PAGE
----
I am not a gun expert. This past weekend my family traveled to West Virginia from my home in Indiana to visit my wife’s father and his wife. While we were there another relative arrived. He, on the other hand, knows a lot about firearms. He knew that I was a Libertarian and that the Libertarian Party supports the right to bear arms. His intention was to shoot with us. After unloading his 7 firearms, and I have no idea how much ammunition, he, my wife and I set out for a good time target shooting. It became clear very quickly that, though we support gun ownership, we were completely clueless to the weapons themselves. This whole experience inspired me to write this post. I think that the conversation about firearms needs to be put into perspective. My support for the right to self-defense has nothing to do with a love of weapons or even the want to be prepared; it has to do with my understanding of Natural Rights.
Those who have read any of the things I have written either for me or for my friend Adam Kokesh, know that much of my philosophy is founded in an understanding of history. I have studied lots of figures in the past who have impacted the present Freedom Movement. My love of these figures started with Thomas Jefferson and led me to first Thomas Paine and then to John Locke.
Locke’s philosophy on government was founded in the belief in Natural Rights. He talked about many of these rights but what is important for this particular post is his opinions on property. Yes, weapons are property, but it is more important that they give the individual a means to protect his property. Many people argue that criminals can be deterred by a weapon. Though that certainly is true, the true criminals that are prevented from taking your property are those in the halls of government.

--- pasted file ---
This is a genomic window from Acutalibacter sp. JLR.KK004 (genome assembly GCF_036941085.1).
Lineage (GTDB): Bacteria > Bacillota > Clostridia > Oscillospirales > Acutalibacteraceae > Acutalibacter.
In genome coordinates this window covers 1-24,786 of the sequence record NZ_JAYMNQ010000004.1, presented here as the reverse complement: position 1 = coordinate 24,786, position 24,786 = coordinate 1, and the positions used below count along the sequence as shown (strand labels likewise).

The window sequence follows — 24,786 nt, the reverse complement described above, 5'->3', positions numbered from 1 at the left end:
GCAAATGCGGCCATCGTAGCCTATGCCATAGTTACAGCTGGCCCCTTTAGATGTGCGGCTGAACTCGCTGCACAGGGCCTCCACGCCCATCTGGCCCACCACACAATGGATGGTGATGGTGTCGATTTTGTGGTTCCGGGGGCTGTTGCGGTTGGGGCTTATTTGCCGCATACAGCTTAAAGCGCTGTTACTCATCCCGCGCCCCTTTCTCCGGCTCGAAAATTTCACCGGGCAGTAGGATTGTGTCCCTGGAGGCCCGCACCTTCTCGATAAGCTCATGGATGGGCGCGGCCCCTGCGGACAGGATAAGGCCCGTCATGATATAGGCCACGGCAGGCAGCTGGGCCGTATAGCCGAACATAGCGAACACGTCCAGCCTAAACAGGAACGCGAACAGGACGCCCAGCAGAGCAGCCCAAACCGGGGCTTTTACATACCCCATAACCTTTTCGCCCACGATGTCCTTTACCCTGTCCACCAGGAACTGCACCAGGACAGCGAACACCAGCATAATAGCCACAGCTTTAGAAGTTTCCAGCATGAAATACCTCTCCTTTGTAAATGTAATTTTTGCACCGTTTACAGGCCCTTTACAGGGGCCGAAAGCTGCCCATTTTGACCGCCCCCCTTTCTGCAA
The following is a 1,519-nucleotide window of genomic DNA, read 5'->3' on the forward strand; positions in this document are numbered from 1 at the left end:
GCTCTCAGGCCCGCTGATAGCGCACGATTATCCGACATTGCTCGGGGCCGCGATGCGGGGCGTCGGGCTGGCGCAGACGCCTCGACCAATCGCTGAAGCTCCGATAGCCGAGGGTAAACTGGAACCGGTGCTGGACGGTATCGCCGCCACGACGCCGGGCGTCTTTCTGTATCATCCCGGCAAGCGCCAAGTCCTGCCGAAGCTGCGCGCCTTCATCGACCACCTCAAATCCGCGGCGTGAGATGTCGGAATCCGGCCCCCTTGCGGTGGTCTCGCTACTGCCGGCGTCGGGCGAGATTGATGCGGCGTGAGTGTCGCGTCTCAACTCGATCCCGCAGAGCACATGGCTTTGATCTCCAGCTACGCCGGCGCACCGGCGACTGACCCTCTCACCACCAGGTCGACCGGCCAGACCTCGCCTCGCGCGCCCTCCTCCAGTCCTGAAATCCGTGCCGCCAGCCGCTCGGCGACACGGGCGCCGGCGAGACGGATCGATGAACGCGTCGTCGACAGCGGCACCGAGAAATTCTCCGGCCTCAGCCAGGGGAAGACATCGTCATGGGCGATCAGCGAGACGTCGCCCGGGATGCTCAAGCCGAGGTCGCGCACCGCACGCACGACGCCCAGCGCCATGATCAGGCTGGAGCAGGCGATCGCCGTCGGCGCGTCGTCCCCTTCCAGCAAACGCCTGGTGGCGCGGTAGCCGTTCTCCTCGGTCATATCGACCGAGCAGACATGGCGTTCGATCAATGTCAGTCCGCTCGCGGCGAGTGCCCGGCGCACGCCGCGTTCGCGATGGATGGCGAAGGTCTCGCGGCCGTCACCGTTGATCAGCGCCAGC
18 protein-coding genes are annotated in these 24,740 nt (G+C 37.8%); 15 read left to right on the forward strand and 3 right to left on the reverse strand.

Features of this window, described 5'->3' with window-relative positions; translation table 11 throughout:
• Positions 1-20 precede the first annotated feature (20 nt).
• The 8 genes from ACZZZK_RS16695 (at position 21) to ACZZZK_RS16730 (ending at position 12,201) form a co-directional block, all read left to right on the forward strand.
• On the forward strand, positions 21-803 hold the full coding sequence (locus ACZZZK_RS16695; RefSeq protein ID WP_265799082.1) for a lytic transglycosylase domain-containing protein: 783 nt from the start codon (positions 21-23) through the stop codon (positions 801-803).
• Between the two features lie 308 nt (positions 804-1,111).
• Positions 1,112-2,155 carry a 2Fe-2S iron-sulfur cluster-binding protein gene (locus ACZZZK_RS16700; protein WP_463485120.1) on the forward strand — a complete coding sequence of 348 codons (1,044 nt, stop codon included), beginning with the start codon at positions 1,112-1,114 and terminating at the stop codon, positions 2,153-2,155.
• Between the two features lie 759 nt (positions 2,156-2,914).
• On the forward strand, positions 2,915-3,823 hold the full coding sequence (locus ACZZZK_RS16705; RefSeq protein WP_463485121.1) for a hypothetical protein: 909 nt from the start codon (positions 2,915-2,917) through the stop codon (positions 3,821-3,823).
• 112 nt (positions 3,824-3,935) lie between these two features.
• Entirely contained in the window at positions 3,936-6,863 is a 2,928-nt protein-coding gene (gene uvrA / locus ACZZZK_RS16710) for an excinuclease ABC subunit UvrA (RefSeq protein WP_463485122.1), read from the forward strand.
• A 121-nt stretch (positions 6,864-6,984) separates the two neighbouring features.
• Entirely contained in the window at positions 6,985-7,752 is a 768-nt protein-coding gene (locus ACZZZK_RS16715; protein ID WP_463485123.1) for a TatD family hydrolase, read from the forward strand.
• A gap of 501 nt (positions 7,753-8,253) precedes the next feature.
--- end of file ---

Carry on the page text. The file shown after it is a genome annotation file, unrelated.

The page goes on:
Thomas Jefferson said, “When governments fear the people, there is liberty. When the people fear their government, there is tyranny.” The right to bear arms is not and never has been about hunting or preventing your neighbor from stealing your stuff. It is about making it clear to the forces of violence, namely the state, that we as individuals will maintain our property including our other rights of speech, the right to assemble, or more importantly the rights to the most important piece of property, the right to self-ownership.
Because the above sentence includes things covered in the Bill of Rights, I feel as though I need to clarify. Rights do not come from government or any document. The purpose of the first ten amendments was an attempt to protect those rights and restrain government. Many people talk about gun rights in terms of the 2nd amendment. I do not. The Constitution of this country was groundbreaking when it was adopted and it certainly shows a step forward towards a truly free society when compared to the other governments of the time. That being said it is still a document which enshrines force and coercion. It has shown to be ineffective to protect the sovereignty of the individual. The 2nd amendment is one of the best proofs of this failure. The wording of it is pretty simple.
“A well regulated Militia, being necessary to the security of a free State, the right of the people to keep and bear Arms shall not be infringed.”